Brian Clough & Bill Shankly, 10th August 1974

Words By Seb Stafford-Bloor Illustration by Philippe Fenner
November 28, 2018
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August 1973 and one of the strangest photographs taken. The day itself was different enough, with Leeds United and Liverpool contesting the first ever televised Charity Shield, but this is one of those images in which what is not shown is far more important than what actually appears.

It’s most famous, of course, for its place in Brian Clough’s history. He is leading Leeds out officially for the first time and the trail of misery behind him betrays the simmering background acrimony which will eventually cost him his job.

On the other side, Bill Shankly stands at the front of a line of Liverpool players who are no longer his own. He had retired the previous summer and Bob Paisley had been promoted in his place; this was a last, ceremonial act. Not that there was much ceremony in the game itself. Liverpool would win on penalties, but the match is remembered for its running battles and hostility. For Tommy Smith’s outrageous reducer, John Giles’s murderous right hook and for Kevin Keegan and Billy Bremner flinging their shirts to the floor after being sent-off.

Years later, Clough would recall the few seconds the two spent together in the tunnel before walking out. He would remember trying to exchange pleasantries with Shankly, who he admired more than any of his contemporaries, but found him semi-responsive and distant. Clough claimed that Shankly knew then that he had made a mistake and that without the game he would likely wither. Whether that was genuinely what he thought at the time is hard to know, it could well have been an observation shaped by hindsight, but history makes it credible. Shankly was certainly treated poorly by Liverpool, their decision not to appoint him to the board proving a terrible misjudgement, and the effect on Clough isn’t difficult to trace; while Shankly left football too soon, he – despite being younger at the time – probably fought on for too long, through his declining judgement and worsening health.

The anecdotes which detail Shankly’s retirement are very sad. Ian Herbert’s excellent biography of Paisley contains a few of them and they collectively depict him as man without purpose and one blind to the harm he was doing. The tales of him turning up at Melwood months after his retirement and of his former players dutifully calling him “boss” depict an intolerably awkward situation which, eventually, Paisley had no choice but to confront. Time may have airbrushed that ending to an extent, but it remains an ugly and unfortunate blotch on what was otherwise a powerful and enduring legacy.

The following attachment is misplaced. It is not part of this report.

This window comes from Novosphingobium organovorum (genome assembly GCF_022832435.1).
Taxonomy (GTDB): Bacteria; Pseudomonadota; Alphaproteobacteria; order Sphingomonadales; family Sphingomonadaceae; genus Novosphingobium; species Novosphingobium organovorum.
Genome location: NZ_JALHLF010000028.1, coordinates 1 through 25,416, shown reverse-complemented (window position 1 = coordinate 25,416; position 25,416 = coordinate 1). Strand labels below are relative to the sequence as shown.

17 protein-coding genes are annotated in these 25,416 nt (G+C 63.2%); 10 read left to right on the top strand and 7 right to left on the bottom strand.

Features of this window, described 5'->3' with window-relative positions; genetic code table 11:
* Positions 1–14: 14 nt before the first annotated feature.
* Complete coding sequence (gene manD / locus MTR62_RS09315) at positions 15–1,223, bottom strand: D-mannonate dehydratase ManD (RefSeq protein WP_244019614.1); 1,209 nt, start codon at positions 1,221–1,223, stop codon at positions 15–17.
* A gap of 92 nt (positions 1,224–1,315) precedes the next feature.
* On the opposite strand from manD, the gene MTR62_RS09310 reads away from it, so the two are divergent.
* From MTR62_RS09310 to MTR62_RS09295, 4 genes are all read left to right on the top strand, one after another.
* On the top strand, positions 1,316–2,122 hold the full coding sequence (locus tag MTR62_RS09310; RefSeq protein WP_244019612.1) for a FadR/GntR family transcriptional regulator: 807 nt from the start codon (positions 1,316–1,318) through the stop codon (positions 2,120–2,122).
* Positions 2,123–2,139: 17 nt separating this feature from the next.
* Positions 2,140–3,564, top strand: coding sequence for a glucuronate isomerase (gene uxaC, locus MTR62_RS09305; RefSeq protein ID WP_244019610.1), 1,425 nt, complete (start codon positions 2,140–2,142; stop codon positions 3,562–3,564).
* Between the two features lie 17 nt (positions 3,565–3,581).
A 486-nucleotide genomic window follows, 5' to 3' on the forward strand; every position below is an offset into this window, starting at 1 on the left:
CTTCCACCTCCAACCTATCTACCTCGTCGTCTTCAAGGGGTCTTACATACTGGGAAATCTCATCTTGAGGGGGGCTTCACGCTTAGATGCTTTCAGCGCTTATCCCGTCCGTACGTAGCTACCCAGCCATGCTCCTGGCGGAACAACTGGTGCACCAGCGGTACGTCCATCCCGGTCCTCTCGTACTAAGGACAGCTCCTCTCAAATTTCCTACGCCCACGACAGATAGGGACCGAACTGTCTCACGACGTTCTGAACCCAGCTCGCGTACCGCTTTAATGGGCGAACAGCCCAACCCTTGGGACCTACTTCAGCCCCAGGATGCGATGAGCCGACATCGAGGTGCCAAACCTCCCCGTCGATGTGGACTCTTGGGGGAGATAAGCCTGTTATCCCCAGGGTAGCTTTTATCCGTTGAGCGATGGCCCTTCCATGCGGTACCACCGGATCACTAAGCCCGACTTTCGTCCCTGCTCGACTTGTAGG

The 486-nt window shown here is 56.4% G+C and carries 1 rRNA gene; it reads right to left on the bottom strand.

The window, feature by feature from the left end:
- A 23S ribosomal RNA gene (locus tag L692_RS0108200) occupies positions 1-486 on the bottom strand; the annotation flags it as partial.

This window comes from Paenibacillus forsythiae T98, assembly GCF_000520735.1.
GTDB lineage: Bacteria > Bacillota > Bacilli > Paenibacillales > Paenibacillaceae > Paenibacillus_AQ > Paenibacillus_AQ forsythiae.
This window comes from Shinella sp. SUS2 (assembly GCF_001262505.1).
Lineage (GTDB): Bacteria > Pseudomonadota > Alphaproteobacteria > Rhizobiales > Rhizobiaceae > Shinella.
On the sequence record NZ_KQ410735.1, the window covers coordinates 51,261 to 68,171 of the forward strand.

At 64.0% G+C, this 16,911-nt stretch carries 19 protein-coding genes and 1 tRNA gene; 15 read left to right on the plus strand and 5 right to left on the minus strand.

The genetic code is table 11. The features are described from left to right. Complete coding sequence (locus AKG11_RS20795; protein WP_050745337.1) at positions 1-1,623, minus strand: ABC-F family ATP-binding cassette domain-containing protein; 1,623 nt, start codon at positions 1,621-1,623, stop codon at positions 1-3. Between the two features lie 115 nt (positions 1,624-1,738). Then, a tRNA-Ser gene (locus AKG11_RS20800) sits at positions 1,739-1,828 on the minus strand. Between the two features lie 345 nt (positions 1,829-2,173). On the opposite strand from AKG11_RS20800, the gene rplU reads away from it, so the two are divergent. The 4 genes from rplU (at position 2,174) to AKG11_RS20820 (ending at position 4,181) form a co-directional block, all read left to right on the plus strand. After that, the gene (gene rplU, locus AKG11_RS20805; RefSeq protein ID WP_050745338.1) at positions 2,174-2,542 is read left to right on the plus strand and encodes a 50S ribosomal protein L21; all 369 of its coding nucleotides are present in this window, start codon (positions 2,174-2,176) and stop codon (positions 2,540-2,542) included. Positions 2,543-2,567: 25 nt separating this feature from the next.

Look hard enough and you can see Shankly’s discomfort in the photograph. While a contrast has always been drawn between the opposing teams – Leeds’ collective sulk and their opponent’s apparent pride – the Liverpool players are hardly at ease. The transition from Shankly to Paisley would not have been as daunting as Don Revie to Brian Clough, but it wasn’t without its uncertainty. Paisley had none of Shankly’s charisma and, by his own admission, was a reluctant successor. He had been known as all manner of things at Anfield, a jack of all trades whose usefulness flowed into whatever gaps appeared, and there could have been no assuredness over how the players would respond to him or, more importantly, how he himself would cope in Shankly’s shadow.

He did brilliantly, of course. He brought patience to Liverpool’s build-up and filled the Anfield trophy cabinet with European Cups. With the passing of time, though, more has been learnt about what usually follows the departure of a dynastic figure and, more often than not, it’s not pretty. Those needn’t have worried, but they were probably right to.

Clough’s immediate future after Wembley is better known: on the forty-fourth day, he was gone. David Peace’s Damned United did him a tremendous disservice in its description of that period, portraying him as a haunted figure gripped by psychosis. Nevertheless, his behaviour during those six weeks is hard to rationalise – the antagonism, the aggressive attempt to purge Revie’s legacy, and the reluctance to appease players of whom he had been so openly and regularly critical. It was classic Clough behaviour, admittedly, but it was witlessly tactless and, within days of arriving, created the conditions for his departure.

But Leeds still altered Clough’s career and not just in the sense that the episode damaged his reputation. It was probably one of the factors which later conspired to deny him the England job, but the settlement from Clough’s sacking made him very wealthy indeed. Importantly, the independence that redundancy payment fostered helped to create a bolder Clough, one who would never suffer subservience to a director or chairman ever again. He had hardly been a wall flower before, Derby’s Sam Longson and Hartlepools Ernest Ord could attest to that, but Nottingham Forest’s rise was instructed by an even more aggressive and less consilatory Clough.

The photograph contains all of the above and yet, at the same time, none of it all. While most of the chapters in this series have dealt with moments in time and people caught in the prelude or aftermath of hugely significant events, this is neither. Instead, it captures the figures contained within at a dramatic crossroads in both their careers and their lives, at a moment when everything had or was about to change forever.

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